On a local sight, a LC Smith 16 ga on a 00 frame. Ad says it has been restored to near original condition. It appears to have case hardening and very clean. Pictures on the sight are not great. I contacted the seller and he can only tell me it was mfg in 1913. He does not know if it will accept modern ammo, but says it was machined to accept 2 and 3/4. He can not tell me the bore chokes and says he has no way to measure them. He is asking 1450.
The gun is an hour drive away so I don't want to drive all that way just to measure the bores unless I know I can shoot it with modern ammo. Sorry guys I am not a reloader. I also don't want a safe queen. I buys guns to use.
What does he mean by 00 frame? In the L.C. Smith 00 was the lowest grade gun prior to the reorganization of grades circa 1913. Equal to the later Field Grade. While most 16-gauge L.C. Smiths were built on the featherweight frame there were a few built on the regular frame. In 1913 the "standard" 16-gauge shells here in North America was 2 9/16 inch. When they "machined it out for 2 3/4 inch shells" what are the remaining barrel wall thickness.
I wouldn't drive around the block for a refinished 16-gauge lowest grade gun with a $1450 asking price. Sounds like a must miss to me.
Joined: 17 Oct 2019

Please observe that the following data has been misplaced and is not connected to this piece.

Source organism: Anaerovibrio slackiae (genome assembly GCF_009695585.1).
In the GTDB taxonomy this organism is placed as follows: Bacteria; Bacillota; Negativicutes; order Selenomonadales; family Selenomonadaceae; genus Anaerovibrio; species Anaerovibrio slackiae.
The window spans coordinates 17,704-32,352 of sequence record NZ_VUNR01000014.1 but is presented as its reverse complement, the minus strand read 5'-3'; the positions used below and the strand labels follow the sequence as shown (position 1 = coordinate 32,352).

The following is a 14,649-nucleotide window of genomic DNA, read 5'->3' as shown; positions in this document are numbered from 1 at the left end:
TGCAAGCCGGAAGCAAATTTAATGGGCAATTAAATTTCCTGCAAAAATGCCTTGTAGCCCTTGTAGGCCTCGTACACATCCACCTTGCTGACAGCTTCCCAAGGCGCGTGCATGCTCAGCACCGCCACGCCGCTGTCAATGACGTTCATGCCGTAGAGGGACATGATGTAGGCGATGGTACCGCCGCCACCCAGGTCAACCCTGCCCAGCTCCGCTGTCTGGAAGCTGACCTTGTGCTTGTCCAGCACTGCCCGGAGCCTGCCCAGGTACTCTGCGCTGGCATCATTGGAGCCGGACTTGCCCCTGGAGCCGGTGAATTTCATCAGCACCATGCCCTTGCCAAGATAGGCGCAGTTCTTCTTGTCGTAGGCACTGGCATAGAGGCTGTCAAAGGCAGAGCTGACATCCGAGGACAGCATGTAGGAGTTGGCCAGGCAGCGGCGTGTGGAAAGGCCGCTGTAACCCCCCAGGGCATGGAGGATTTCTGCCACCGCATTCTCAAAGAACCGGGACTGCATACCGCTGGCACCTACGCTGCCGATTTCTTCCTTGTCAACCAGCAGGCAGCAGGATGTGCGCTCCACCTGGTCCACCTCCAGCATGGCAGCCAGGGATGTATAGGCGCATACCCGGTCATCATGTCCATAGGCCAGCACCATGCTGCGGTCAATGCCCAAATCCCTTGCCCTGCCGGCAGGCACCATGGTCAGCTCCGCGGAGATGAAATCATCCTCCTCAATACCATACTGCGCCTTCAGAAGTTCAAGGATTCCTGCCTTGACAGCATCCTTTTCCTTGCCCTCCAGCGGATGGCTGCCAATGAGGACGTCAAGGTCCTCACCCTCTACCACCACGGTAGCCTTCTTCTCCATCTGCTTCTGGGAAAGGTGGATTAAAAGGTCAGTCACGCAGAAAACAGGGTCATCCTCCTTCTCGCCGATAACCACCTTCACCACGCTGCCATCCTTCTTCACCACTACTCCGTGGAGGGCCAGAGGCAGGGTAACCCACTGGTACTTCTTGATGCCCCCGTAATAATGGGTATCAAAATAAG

Location: New Jersey
I agree with Researcher though I thought 0 was the lowest grade. Either way someone spent a lot of money having it restored and likely wants to try to recoup some of it. It has no collector value now so thatís out. As far as the chambers being lengthened I wouldnít touch it. Not that itís unsafe but the resale is gone. Plus who knows who did it. Someone that gets hold of a chamber reamer and thinks theyíre a gunsmith may have figured the gun isnít worth much so if I screw it up big deal. I donít like barrels that have been messed with. Iíve lost money in the past over it as well. If it was a gun I knew Iíd never get rid of any MY gunsmith told me thereís plenty of meat I may do it, otherwise itís a no go for me.
Joined: 30 Nov 2011
Have you checked with the forum here?
I think you really need pics of the barrel and receiver flats, a side view and the writing on the barrels and rib up close to the receiver. That will show serial numbers etc.
Is it an ejector?
How long has he had it? Longer = willing to listen to offers.
Will he let you take it to a gunsmith that knows how to measure chokes/chambers?
Lots of questions to be answered but I wouldn't dismiss the gun because its been restored as long as its done right/well.
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I recently owned such a gun. 2 3/4" chambers with long forcing cones, chokes opened to Sk & I/M. It was indeed a 00 grade. A prior owner had put grade 3 wood on it. I used plenty of modern ammo in it, but I have barrel measuring tools and knew what I had. Letting a gunsmith (who knows about old doubles, wall thickness, etc.) look at it is a good idea. If the metal is good, my only concern with "modern" ammo would be stock cracking from excessive recoil caused by the ridiculously high velocity loads currently in vogue.
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